How do I see my changed rule responses?

I can’t figure out to display the changed rule responses in Inform 7.

I type this code:

can't eat unless edible rule response (A) is "foobar".

I test the command in the game:

>eat me
foobar

Then, I go to the index and look at the eating action so I can see the action checking rule response. This is what it shows:


The (A) response shown here is still the original text. So, where can I go to confirm that I changed the response text and see what the text is? Is this even possible?

The behavior in the game is the ultimate truth.

You’re right that the index doesn’t show the new text, even though it’s set at compile time. This may be a bug in the index generation code, or it may be intended to show the original (standard rules) response for some reason.

You can also check by typing “responses 1” in the story tab of the IDE. It shows all the responses in the standard rules, but if you scroll through them, I can confirm that the new coded response is there.

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You can see the response text that’s actually happening in the game with the “responses” debugging command–type “responses” at the command prompt and you will be given a menu of things to select from. (If you haven’t defined anything else, the responses for rules defined in the Standard Text will be got by typing “responses 1”.)

Unfortunately this dumps all the responses for rules that are part of the Standard Rules, so you’ll probably have to ctrl-F to find the one you want.

I suspect that the Index may be supposed to show the original response even when you’ve changed it. One thing is that you can change the responses dynamically, and this will be reflected in the “responses” command, but the Index can’t change.

What I mean by dynamic definition, and how it’s reflected by the responses command, can be seen by this source text:

Lab is a room. 

Boinging is an action applying to nothing.

Understand "boing" as boinging.

Report boinging (this is the standard report boinging rule): say "Boing." (A).

Carry out boinging: now the standard report boinging rule response (A) is the substituted form of "[text of standard report boinging rule response (A)] Boing."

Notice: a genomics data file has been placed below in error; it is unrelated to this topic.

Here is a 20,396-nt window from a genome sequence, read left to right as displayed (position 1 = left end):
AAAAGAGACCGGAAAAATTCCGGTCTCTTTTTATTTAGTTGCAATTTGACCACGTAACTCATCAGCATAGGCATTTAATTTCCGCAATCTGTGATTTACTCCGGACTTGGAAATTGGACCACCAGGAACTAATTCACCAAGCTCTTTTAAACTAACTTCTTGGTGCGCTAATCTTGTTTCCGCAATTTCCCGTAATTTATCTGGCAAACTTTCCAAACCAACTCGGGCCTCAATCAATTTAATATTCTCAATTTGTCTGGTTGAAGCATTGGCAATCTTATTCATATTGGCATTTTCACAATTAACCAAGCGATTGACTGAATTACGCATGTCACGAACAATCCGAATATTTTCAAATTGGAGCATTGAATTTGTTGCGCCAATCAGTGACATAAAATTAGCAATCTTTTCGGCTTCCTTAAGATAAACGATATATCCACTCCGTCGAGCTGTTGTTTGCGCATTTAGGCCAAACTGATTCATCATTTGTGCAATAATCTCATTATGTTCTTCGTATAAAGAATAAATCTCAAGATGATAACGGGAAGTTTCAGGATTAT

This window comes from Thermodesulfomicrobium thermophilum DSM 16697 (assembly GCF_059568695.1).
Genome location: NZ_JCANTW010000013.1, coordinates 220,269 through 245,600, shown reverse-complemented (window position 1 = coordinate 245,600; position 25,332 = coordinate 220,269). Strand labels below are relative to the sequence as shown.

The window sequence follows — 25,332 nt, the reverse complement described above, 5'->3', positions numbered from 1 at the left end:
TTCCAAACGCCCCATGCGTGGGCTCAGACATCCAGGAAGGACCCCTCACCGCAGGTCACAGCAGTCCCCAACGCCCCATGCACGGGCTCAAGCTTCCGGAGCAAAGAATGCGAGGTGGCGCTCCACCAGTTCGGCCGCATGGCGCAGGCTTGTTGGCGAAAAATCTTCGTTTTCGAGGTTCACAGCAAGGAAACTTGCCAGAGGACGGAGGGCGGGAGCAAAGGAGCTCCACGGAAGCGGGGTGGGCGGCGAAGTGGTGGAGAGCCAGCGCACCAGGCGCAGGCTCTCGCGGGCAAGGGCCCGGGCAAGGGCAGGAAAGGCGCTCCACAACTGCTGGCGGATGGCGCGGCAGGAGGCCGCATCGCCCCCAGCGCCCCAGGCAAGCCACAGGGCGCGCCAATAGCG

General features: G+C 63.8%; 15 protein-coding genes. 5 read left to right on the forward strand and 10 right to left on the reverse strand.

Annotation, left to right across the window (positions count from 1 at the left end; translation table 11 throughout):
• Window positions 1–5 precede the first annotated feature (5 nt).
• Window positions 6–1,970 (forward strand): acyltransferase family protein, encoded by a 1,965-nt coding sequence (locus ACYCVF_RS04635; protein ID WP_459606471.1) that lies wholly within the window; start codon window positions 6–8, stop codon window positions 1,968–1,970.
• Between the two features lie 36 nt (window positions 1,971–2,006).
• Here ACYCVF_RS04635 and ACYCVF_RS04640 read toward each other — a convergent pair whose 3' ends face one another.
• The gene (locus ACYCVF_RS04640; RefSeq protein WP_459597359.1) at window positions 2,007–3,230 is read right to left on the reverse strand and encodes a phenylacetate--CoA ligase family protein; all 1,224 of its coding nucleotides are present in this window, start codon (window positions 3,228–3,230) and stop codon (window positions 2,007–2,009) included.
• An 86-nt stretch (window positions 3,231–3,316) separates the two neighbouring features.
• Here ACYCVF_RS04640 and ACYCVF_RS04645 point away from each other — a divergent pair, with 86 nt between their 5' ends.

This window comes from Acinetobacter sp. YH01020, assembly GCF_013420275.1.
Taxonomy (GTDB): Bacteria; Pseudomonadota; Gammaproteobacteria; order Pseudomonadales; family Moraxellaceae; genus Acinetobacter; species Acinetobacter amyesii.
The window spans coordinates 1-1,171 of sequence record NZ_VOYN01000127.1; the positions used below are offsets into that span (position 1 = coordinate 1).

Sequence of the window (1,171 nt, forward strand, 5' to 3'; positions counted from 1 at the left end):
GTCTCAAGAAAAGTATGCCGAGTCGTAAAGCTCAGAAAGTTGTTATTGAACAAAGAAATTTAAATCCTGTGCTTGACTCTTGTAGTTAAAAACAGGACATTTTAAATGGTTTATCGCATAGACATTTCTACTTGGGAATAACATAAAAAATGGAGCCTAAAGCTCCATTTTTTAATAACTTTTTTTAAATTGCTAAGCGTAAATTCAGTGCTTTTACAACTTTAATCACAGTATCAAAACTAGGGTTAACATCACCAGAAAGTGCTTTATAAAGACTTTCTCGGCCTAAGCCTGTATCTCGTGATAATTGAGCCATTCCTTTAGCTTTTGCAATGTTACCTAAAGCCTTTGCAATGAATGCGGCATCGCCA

which yields this output:

click here to see output

Lab

responses
–> The following sets of responses are available:
RESPONSES ALL
RESPONSES 1: source text
RESPONSES 2: Standard Rules

responses 1
source text:
standard report boinging rule response (A): “Boing.”

boing
Boing. Boing.

responses 1
source text:
standard report boinging rule response (A): Boing. Boing.

boing
Boing. Boing. Boing.

responses 1
source text:
standard report boinging rule response (A): Boing. Boing. Boing.

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Thanks to everyone for their replies. They confirm that I am not missing an obvious answer lurking somewhere in the Inform 7 UI.

I ended up going down this rabbit hole while I was trying to come up with an idiomatic way to change the general style of action responses to match the style of my PC and game. I have been waffling between using Instead rules and changing the text of responses.

Instead rules are predominant in a lot of the game source I have reviewed. Instead rules are also useful for defining how an action should behave in specific circumstances. But when those circumstances are more generalized, for example, if the PC is an old man, and you want all of the general responses to sound like they are coming from a cantankerous curmudgeon, which of the following is a better idiom and why?

Instead of jumping:
	say "What are you trying to do, break your other hip?".

Or…

Report jumping rule response (A) is "What are you trying to do, break your other hip?".

The second suggestion feels like the better one, because I am only changing content and I am not avoiding most of the action rule books for jumping.

Any thoughts on this?

Yes. It won’t always be a factor, but if the game does include a jumping mechanic of some sort the INSTEAD rule is going to circumvent anything else. Changing the response is likely the better course in a larger game.

But there are times when there’s nothing wrong with a quick-and-dirty INSTEAD rule.

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As Hanon says. If you are adding a new mechanic like jumping, then Check-Carry Out-Report is the way to go. But if you’re just reflavoring messages, then you might want to look at a extension like Object Response Tests by Juhana Leinonen, which tries all actions on a given noun, or all nouns with a given action, or both, so you can scan through all the current responses and make sure you haven’t missed any. This has the benefit of being both exhaustive and real-time, so it catches any changes that happen in the course of play.

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